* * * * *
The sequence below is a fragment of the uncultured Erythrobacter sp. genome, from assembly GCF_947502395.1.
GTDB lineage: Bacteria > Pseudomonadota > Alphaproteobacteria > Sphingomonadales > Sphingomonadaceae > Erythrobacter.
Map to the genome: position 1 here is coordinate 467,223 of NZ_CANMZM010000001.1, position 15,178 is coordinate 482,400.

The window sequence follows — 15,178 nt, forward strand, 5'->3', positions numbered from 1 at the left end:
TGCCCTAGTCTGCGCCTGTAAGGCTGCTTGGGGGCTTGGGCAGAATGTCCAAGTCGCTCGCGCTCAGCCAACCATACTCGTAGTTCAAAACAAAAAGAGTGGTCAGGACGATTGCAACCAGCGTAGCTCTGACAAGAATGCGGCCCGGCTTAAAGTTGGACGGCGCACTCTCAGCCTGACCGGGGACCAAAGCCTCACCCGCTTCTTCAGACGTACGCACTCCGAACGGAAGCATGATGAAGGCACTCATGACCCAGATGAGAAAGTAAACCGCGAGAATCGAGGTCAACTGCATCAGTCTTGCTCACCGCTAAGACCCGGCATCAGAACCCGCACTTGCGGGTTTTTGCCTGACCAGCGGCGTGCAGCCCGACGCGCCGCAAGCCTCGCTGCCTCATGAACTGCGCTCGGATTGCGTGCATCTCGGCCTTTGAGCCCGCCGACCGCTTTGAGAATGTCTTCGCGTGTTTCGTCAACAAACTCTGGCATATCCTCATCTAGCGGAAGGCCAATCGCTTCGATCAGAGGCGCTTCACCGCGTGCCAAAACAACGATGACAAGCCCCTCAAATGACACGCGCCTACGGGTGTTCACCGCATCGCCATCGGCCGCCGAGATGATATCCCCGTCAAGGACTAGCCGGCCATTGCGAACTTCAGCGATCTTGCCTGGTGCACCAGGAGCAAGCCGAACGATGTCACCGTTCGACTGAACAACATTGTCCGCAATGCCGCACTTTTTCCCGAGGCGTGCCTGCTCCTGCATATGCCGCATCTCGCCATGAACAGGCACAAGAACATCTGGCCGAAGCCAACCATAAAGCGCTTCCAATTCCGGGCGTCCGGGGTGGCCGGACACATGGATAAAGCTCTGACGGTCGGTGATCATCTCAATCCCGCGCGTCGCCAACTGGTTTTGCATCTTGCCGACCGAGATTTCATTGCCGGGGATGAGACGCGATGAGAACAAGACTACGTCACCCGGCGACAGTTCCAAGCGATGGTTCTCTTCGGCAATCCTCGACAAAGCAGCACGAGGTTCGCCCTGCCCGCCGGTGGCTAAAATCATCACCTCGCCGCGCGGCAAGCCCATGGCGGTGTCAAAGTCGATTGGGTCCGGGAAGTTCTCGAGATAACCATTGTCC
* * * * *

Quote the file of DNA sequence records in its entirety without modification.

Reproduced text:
The sequence below is a fragment of the uncultured Erythrobacter sp. genome, from assembly GCF_947502395.1.
GTDB lineage: Bacteria > Pseudomonadota > Alphaproteobacteria > Sphingomonadales > Sphingomonadaceae > Erythrobacter.
Map to the genome: position 1 here is coordinate 467,223 of NZ_CANMZM010000001.1, position 15,178 is coordinate 482,400.

The window sequence follows — 15,178 nt, forward strand, 5'->3', positions numbered from 1 at the left end:
TGCCCTAGTCTGCGCCTGTAAGGCTGCTTGGGGGCTTGGGCAGAATGTCCAAGTCGCTCGCGCTCAGCCAACCATACTCGTAGTTCAAAACAAAAAGAGTGGTCAGGACGATTGCAACCAGCGTAGCTCTGACAAGAATGCGGCCCGGCTTAAAGTTGGACGGCGCACTCTCAGCCTGACCGGGGACCAAAGCCTCACCCGCTTCTTCAGACGTACGCACTCCGAACGGAAGCATGATGAAGGCACTCATGACCCAGATGAGAAAGTAAACCGCGAGAATCGAGGTCAACTGCATCAGTCTTGCTCACCGCTAAGACCCGGCATCAGAACCCGCACTTGCGGGTTTTTGCCTGACCAGCGGCGTGCAGCCCGACGCGCCGCAAGCCTCGCTGCCTCATGAACTGCGCTCGGATTGCGTGCATCTCGGCCTTTGAGCCCGCCGACCGCTTTGAGAATGTCTTCGCGTGTTTCGTCAACAAACTCTGGCATATCCTCATCTAGCGGAAGGCCAATCGCTTCGATCAGAGGCGCTTCACCGCGTGCCAAAACAACGATGACAAGCCCCTCAAATGACACGCGCCTACGGGTGTTCACCGCATCGCCATCGGCCGCCGAGATGATATCCCCGTCAAGGACTAGCCGGCCATTGCGAACTTCAGCGATCTTGCCTGGTGCACCAGGAGCAAGCCGAACGATGTCACCGTTCGACTGAACAACATTGTCCGCAATGCCGCACTTTTTCCCGAGGCGTGCCTGCTCCTGCATATGCCGCATCTCGCCATGAACAGGCACAAGAACATCTGGCCGAAGCCAACCATAAAGCGCTTCCAATTCCGGGCGTCCGGGGTGGCCGGACACATGGATAAAGCTCTGACGGTCGGTGATCATCTCAATCCCGCGCGTCGCCAACTGGTTTTGCATCTTGCCGACCGAGATTTCATTGCCGGGGATGAGACGCGATGAGAACAAGACTACGTCACCCGGCGACAGTTCCAAGCGATGGTTCTCTTCGGCAATCCTCGACAAAGCAGCACGAGGTTCGCCCTGCCCGCCGGTGGCTAAAATCATCACCTCGCCGCGCGGCAAGCCCATGGCGGTGTCAAAGTCGATTGGGTCCGGGAAGTTCTCGAGATAACCATTGTCC